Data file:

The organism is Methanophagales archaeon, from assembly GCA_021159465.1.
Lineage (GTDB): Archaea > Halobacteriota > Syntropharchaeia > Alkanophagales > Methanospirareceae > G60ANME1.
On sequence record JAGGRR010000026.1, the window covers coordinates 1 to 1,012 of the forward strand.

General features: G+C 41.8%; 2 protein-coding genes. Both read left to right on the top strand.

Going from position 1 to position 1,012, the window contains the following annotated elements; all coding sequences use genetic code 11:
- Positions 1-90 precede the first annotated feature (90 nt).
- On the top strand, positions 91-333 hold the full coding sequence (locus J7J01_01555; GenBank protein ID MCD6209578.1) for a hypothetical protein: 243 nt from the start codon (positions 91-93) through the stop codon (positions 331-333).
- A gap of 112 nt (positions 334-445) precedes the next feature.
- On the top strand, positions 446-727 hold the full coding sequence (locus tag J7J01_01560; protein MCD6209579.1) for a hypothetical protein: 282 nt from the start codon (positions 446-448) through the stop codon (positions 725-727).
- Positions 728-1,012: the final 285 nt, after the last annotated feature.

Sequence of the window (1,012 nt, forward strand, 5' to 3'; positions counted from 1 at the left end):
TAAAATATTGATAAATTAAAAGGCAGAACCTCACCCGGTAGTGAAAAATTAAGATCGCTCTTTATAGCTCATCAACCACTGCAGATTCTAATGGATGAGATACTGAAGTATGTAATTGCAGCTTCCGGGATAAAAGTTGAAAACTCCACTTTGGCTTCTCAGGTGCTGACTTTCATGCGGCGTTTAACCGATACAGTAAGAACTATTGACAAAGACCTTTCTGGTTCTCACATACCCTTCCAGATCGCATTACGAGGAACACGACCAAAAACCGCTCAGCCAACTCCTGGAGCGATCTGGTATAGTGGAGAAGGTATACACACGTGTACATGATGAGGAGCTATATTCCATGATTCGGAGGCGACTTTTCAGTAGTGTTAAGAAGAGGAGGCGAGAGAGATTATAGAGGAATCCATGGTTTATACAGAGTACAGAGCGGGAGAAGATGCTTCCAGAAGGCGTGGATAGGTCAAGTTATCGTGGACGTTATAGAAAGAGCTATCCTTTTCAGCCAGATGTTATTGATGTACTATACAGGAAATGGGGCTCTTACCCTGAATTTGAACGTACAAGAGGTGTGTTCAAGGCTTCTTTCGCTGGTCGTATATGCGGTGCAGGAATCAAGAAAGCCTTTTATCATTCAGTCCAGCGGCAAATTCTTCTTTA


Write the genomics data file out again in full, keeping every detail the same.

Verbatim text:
The organism is Methanophagales archaeon, from assembly GCA_021159465.1.
Lineage (GTDB): Archaea > Halobacteriota > Syntropharchaeia > Alkanophagales > Methanospirareceae > G60ANME1.
On sequence record JAGGRR010000026.1, the window covers coordinates 1 to 1,012 of the forward strand.

General features: G+C 41.8%; 2 protein-coding genes. Both read left to right on the top strand.

Going from position 1 to position 1,012, the window contains the following annotated elements; all coding sequences use genetic code 11:
- Positions 1-90 precede the first annotated feature (90 nt).
- On the top strand, positions 91-333 hold the full coding sequence (locus J7J01_01555; GenBank protein ID MCD6209578.1) for a hypothetical protein: 243 nt from the start codon (positions 91-93) through the stop codon (positions 331-333).
- A gap of 112 nt (positions 334-445) precedes the next feature.
- On the top strand, positions 446-727 hold the full coding sequence (locus tag J7J01_01560; protein MCD6209579.1) for a hypothetical protein: 282 nt from the start codon (positions 446-448) through the stop codon (positions 725-727).
- Positions 728-1,012: the final 285 nt, after the last annotated feature.

Sequence of the window (1,012 nt, forward strand, 5' to 3'; positions counted from 1 at the left end):
TAAAATATTGATAAATTAAAAGGCAGAACCTCACCCGGTAGTGAAAAATTAAGATCGCTCTTTATAGCTCATCAACCACTGCAGATTCTAATGGATGAGATACTGAAGTATGTAATTGCAGCTTCCGGGATAAAAGTTGAAAACTCCACTTTGGCTTCTCAGGTGCTGACTTTCATGCGGCGTTTAACCGATACAGTAAGAACTATTGACAAAGACCTTTCTGGTTCTCACATACCCTTCCAGATCGCATTACGAGGAACACGACCAAAAACCGCTCAGCCAACTCCTGGAGCGATCTGGTATAGTGGAGAAGGTATACACACGTGTACATGATGAGGAGCTATATTCCATGATTCGGAGGCGACTTTTCAGTAGTGTTAAGAAGAGGAGGCGAGAGAGATTATAGAGGAATCCATGGTTTATACAGAGTACAGAGCGGGAGAAGATGCTTCCAGAAGGCGTGGATAGGTCAAGTTATCGTGGACGTTATAGAAAGAGCTATCCTTTTCAGCCAGATGTTATTGATGTACTATACAGGAAATGGGGCTCTTACCCTGAATTTGAACGTACAAGAGGTGTGTTCAAGGCTTCTTTCGCTGGTCGTATATGCGGTGCAGGAATCAAGAAAGCCTTTTATCATTCAGTCCAGCGGCAAATTCTTCTTTA